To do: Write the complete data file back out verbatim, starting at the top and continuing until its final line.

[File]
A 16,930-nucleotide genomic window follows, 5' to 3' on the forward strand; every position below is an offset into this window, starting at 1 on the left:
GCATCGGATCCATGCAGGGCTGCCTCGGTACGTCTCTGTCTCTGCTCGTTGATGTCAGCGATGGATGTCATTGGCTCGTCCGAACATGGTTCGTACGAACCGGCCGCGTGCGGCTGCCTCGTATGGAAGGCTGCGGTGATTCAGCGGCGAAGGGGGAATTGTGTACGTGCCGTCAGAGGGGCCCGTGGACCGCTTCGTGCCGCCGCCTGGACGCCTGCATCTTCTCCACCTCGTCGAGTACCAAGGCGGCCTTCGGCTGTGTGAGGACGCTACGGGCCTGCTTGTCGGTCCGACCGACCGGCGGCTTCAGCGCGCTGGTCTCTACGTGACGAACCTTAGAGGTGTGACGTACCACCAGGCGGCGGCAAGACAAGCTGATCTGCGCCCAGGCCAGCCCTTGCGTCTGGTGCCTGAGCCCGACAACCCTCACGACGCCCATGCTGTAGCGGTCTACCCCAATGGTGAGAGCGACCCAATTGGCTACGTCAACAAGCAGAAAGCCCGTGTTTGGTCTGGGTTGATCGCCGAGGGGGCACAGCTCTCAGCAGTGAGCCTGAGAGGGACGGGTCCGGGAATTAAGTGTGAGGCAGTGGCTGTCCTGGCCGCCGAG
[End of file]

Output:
A 16,930-nucleotide genomic window follows, 5' to 3' on the forward strand; every position below is an offset into this window, starting at 1 on the left:
GCATCGGATCCATGCAGGGCTGCCTCGGTACGTCTCTGTCTCTGCTCGTTGATGTCAGCGATGGATGTCATTGGCTCGTCCGAACATGGTTCGTACGAACCGGCCGCGTGCGGCTGCCTCGTATGGAAGGCTGCGGTGATTCAGCGGCGAAGGGGGAATTGTGTACGTGCCGTCAGAGGGGCCCGTGGACCGCTTCGTGCCGCCGCCTGGACGCCTGCATCTTCTCCACCTCGTCGAGTACCAAGGCGGCCTTCGGCTGTGTGAGGACGCTACGGGCCTGCTTGTCGGTCCGACCGACCGGCGGCTTCAGCGCGCTGGTCTCTACGTGACGAACCTTAGAGGTGTGACGTACCACCAGGCGGCGGCAAGACAAGCTGATCTGCGCCCAGGCCAGCCCTTGCGTCTGGTGCCTGAGCCCGACAACCCTCACGACGCCCATGCTGTAGCGGTCTACCCCAATGGTGAGAGCGACCCAATTGGCTACGTCAACAAGCAGAAAGCCCGTGTTTGGTCTGGGTTGATCGCCGAGGGGGCACAGCTCTCAGCAGTGAGCCTGAGAGGGACGGGTCCGGGAATTAAGTGTGAGGCAGTGGCTGTCCTGGCCGCCGAG